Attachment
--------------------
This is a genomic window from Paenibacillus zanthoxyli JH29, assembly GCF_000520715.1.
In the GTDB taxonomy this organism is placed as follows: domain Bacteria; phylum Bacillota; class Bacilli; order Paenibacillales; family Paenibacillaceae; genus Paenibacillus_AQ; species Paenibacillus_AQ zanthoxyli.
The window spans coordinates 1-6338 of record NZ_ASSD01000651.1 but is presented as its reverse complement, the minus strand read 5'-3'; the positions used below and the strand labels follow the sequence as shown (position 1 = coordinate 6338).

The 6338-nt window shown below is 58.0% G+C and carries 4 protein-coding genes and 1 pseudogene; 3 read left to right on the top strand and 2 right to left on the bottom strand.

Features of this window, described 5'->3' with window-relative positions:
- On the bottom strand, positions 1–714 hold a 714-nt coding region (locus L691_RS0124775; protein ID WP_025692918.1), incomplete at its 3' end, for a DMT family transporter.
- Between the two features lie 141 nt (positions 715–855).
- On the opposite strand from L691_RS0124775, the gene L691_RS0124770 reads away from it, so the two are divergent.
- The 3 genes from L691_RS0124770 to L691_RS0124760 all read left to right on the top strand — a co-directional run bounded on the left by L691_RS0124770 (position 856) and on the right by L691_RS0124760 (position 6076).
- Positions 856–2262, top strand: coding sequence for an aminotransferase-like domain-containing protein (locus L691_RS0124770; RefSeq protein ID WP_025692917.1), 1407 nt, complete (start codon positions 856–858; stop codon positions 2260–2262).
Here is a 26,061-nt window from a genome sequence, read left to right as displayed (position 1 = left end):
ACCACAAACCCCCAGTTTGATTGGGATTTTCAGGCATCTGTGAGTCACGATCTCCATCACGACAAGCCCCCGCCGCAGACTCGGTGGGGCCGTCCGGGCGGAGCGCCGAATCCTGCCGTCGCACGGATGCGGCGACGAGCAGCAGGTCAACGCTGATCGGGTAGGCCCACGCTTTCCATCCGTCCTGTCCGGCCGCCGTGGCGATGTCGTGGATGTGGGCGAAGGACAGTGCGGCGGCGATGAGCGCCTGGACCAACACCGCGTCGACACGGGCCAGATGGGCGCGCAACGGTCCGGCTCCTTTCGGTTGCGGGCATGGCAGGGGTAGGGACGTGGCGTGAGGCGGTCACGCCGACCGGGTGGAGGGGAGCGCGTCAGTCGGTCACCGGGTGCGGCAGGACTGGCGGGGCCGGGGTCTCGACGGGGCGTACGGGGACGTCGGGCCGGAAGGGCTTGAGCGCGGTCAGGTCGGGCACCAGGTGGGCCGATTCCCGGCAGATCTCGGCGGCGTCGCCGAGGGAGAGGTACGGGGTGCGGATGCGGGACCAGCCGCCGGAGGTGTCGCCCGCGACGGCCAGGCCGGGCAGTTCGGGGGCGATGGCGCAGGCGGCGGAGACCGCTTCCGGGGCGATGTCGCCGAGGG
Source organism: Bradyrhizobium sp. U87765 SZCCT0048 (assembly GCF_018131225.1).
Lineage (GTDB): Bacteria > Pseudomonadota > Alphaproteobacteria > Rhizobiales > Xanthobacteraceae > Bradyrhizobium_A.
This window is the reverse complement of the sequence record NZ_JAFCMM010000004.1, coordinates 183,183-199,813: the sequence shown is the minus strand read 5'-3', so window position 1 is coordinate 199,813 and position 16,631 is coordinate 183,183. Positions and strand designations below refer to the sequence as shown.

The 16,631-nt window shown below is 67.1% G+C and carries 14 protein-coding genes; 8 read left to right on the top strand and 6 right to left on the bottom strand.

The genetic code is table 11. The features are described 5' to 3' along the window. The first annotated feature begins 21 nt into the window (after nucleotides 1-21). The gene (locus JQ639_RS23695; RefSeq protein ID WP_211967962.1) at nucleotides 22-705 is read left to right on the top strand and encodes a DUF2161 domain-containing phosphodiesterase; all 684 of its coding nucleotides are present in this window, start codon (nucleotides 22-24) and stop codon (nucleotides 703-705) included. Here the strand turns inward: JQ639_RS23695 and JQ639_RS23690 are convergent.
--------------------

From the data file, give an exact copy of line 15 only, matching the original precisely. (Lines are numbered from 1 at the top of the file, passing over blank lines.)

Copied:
This window is the reverse complement of the sequence record NZ_JAFCMM010000004.1, coordinates 183,183-199,813: the sequence shown is the minus strand read 5'-3', so window position 1 is coordinate 199,813 and position 16,631 is coordinate 183,183. Positions and strand designations below refer to the sequence as shown.